For instance $\text{Hash}(P_0P_1\|S_0)$ and $\text{Hash}(P_0\|S_0S_1)$ could hash to the same value, while this isn't expected for $\text{KDF}(P_0P_1, S_0)$ and $\text{KDF}(P_0, S_0S_1)$.

  • edit in progress... – aandotherchars Oct 17 at 14:02
  • I understand the below mentioned part of the answer; my question is post-that-fact: even after the key-extension & computation--/memory++ features, given that user provided password (not key) could be weak & harvested, & that the entropy-adding salt could be public per recommendations, the DK remains just as exposed as the primitive based hash. Thus, adding no security unless the salt is kept secret. [ "it would still be better to use a key based KDF or PBKDF with an iteration count of 1 than a cryptographic hash, if just to have a clear separation between the inputs before hashing them" ]. – aandotherchars Oct 17 at 14:21
  • What do you mean with "harvested"? You'd have to try all weaker password combinations using the given salt, and a PBKDF slows down the computation. If the password is super weak then sure, you're in trouble. And if it can be helped you should not expose the salt. With the salt being public it is meant: storing it next to the password hash or ciphertext. I would not recommend publishing as it would allow precomputation of password hashes and then validating the quesses after the computation. – Maarten Bodewes Oct 17 at 14:58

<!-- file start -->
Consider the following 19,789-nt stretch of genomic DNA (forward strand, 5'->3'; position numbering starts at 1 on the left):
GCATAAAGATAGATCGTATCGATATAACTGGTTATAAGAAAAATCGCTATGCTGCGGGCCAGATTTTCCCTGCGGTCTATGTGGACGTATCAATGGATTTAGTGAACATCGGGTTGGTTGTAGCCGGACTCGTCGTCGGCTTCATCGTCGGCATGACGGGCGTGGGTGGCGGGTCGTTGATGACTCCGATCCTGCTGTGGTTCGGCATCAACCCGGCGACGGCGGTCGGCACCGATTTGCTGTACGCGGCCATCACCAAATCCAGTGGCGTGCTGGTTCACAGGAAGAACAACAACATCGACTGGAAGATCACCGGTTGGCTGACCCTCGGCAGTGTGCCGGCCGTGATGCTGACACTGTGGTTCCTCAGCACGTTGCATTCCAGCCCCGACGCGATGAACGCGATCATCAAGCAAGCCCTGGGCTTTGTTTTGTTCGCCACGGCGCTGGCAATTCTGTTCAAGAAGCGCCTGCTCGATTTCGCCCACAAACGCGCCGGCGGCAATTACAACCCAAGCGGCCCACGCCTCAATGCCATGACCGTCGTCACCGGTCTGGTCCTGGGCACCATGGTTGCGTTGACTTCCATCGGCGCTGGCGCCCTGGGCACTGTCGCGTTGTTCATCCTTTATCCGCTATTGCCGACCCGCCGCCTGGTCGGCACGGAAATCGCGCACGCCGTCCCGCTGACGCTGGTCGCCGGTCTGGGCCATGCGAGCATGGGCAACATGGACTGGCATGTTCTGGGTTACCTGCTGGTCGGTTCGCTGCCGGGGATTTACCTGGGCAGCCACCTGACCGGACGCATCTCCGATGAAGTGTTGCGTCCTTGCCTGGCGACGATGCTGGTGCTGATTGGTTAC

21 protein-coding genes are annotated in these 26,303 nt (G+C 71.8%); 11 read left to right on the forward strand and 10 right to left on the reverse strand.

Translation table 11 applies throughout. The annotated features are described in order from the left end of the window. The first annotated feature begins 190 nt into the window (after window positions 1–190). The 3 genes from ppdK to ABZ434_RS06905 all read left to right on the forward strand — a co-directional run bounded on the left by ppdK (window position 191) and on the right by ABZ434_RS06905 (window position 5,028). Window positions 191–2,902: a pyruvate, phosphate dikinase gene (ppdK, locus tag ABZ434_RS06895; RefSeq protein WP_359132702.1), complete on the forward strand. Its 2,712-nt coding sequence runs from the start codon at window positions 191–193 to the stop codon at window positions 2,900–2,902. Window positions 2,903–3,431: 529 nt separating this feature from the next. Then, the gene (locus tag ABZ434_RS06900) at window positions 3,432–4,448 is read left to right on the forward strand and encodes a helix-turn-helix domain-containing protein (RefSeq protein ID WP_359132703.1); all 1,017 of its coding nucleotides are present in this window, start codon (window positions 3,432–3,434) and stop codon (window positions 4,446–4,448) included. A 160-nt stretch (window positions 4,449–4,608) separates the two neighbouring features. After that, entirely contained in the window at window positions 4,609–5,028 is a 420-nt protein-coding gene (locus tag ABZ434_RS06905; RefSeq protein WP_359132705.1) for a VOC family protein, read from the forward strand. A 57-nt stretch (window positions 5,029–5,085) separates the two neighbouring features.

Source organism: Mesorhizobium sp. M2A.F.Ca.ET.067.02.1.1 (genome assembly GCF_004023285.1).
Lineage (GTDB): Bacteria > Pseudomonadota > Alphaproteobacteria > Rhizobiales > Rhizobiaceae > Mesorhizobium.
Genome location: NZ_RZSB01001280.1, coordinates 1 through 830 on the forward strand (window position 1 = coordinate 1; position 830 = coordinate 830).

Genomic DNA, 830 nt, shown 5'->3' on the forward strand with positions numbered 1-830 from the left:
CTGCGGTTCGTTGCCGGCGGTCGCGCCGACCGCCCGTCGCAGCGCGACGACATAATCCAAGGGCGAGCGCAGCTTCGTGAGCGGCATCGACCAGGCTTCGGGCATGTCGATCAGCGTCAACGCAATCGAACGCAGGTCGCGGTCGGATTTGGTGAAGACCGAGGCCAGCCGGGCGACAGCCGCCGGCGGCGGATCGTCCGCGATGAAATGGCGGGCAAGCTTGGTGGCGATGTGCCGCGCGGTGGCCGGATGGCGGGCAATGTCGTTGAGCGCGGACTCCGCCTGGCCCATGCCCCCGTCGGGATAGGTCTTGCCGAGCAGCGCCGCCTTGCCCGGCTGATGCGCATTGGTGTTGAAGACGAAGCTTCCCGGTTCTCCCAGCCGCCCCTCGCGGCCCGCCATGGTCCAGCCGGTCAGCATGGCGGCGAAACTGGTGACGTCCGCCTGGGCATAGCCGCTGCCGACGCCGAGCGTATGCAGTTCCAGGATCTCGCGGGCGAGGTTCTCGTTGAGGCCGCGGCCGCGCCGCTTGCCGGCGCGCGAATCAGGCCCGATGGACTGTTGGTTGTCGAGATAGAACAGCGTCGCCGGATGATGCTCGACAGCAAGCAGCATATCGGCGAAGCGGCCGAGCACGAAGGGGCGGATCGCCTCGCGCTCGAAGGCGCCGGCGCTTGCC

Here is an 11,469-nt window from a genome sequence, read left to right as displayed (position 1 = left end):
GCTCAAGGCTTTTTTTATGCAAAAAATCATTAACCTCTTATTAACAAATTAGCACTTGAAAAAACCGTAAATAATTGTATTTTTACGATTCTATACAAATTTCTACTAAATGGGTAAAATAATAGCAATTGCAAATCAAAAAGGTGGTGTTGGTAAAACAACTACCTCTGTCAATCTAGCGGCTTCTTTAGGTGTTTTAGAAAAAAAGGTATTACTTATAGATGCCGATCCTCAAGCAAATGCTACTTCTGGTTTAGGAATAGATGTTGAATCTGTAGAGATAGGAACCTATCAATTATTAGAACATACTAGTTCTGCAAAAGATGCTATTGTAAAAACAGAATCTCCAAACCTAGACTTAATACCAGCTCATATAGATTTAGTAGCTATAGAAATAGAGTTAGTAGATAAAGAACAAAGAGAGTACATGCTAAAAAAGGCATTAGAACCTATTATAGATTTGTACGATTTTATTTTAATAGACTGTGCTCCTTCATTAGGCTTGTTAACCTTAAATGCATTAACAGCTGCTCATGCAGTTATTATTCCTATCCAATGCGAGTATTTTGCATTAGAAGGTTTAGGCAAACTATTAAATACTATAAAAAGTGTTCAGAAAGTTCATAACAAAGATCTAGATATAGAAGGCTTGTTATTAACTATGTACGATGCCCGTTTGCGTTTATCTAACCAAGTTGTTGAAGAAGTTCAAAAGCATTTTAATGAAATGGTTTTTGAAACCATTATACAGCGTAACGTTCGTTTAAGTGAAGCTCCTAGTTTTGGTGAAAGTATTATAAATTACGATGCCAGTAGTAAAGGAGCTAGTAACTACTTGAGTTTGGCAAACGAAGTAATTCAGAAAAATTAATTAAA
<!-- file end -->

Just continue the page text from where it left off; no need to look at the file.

• By harvested I meant the pre-computed weaker passwords the threat actor could use. Even with salt stored in db, KDF seems to offer no better security given that user will create weak passwords and the salt is visible. The time factor might slow it down, but even one leaked account is a broken system. Assuming a threat model where the attacker has access to the server, KDF makes no difference other than slow down the attacker to maybe getting hands on fewer weaker password accounts. – aandotherchars Oct 17 at 15:17